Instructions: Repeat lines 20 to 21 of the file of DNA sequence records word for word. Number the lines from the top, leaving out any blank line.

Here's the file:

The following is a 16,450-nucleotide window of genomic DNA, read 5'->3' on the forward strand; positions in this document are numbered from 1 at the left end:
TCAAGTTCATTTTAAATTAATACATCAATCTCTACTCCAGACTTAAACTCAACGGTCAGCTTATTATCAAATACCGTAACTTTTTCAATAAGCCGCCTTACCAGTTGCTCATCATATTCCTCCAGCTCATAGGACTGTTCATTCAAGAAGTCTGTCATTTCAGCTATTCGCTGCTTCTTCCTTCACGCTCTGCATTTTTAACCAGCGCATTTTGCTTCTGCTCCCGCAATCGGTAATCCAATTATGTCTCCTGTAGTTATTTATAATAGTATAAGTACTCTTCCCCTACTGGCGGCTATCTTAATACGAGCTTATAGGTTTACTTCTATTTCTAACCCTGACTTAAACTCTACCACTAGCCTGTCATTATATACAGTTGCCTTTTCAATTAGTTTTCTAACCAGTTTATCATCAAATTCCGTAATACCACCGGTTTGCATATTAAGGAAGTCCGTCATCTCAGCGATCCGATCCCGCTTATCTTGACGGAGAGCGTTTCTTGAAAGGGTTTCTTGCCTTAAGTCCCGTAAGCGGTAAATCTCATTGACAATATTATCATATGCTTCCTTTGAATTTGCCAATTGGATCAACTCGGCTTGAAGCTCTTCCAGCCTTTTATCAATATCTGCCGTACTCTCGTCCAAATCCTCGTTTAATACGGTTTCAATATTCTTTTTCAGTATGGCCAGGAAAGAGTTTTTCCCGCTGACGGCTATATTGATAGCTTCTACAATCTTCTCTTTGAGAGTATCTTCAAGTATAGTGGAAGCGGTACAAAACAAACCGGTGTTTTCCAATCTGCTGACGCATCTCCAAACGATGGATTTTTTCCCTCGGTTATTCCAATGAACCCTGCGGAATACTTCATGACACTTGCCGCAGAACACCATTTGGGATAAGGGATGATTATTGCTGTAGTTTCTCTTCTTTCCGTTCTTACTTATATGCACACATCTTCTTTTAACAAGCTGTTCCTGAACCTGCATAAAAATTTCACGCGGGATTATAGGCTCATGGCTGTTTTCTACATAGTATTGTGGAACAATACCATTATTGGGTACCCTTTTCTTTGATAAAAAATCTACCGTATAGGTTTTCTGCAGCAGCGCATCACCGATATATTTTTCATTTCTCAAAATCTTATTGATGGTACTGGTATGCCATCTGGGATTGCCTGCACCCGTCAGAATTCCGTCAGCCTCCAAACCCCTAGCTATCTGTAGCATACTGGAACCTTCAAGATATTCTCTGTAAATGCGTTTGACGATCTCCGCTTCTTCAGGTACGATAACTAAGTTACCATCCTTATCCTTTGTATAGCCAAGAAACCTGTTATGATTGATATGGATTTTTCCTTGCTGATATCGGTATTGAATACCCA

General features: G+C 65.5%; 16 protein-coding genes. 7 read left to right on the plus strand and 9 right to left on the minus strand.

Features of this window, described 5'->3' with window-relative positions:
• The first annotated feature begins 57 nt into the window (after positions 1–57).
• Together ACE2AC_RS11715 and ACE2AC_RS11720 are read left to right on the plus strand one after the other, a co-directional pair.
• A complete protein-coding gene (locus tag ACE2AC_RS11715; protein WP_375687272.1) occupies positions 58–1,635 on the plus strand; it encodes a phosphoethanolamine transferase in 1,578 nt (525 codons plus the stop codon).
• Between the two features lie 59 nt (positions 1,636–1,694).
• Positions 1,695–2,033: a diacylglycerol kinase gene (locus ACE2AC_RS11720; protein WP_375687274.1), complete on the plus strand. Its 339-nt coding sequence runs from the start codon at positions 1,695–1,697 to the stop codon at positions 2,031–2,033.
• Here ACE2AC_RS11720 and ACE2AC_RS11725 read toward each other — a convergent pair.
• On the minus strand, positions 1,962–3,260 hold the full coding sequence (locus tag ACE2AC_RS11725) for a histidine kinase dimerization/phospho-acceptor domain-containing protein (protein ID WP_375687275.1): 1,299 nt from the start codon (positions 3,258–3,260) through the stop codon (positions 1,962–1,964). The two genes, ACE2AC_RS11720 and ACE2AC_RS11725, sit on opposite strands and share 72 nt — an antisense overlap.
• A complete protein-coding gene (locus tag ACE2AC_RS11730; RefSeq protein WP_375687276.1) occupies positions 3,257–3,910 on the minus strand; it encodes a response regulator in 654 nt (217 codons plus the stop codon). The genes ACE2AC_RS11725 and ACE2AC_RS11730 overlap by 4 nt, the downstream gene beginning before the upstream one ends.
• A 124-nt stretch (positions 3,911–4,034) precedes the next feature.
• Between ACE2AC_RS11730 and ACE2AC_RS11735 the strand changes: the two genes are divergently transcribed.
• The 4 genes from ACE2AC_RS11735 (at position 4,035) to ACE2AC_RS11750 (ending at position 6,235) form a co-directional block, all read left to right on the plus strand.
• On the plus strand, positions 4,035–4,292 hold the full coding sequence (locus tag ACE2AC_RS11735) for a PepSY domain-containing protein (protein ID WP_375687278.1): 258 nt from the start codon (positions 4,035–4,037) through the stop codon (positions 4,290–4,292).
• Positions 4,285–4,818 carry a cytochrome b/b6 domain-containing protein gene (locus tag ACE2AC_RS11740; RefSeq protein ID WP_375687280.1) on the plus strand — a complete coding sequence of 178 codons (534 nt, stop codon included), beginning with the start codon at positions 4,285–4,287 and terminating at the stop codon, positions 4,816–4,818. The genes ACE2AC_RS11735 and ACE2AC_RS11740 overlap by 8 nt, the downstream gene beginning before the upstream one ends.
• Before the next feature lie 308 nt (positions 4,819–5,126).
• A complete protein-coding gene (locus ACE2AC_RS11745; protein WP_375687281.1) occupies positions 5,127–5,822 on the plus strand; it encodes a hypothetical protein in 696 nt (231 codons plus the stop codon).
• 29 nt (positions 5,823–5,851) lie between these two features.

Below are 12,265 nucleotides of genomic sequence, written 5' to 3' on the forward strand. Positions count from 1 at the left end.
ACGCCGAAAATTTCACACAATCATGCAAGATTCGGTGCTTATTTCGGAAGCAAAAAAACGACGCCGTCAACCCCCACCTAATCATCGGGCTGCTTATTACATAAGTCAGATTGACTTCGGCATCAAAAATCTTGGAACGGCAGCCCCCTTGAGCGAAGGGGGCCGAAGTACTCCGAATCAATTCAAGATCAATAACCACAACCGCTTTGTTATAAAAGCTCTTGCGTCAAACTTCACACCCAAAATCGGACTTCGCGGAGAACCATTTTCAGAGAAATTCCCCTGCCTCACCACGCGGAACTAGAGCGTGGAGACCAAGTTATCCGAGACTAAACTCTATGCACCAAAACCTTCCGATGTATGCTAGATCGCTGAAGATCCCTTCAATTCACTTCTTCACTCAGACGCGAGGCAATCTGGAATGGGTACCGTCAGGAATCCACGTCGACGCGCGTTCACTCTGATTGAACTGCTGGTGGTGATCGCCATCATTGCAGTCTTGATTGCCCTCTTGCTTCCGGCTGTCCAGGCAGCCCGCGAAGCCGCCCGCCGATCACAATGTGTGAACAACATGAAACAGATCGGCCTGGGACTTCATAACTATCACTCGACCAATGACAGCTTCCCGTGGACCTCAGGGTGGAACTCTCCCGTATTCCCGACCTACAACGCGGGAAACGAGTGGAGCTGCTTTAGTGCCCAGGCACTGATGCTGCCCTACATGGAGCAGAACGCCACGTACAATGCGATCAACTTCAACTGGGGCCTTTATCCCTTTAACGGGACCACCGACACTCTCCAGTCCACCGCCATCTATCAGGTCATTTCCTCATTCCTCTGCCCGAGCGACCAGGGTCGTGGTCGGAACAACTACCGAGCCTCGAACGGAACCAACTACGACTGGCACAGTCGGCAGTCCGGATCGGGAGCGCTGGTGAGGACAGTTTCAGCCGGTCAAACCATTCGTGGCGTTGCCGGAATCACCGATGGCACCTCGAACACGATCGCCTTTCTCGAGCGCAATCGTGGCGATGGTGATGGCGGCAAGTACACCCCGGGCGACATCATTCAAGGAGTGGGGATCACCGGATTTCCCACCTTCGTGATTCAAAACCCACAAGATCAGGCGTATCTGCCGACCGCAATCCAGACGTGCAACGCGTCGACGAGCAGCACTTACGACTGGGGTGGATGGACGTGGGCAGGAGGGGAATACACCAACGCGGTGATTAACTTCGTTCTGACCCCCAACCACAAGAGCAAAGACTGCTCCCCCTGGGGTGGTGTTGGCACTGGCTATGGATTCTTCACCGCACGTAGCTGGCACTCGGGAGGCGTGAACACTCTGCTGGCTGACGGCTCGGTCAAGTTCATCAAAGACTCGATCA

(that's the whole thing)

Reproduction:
• 29 nt (positions 5,823–5,851) lie between these two features.

Below are 12,265 nucleotides of genomic sequence, written 5' to 3' on the forward strand. Positions count from 1 at the left end.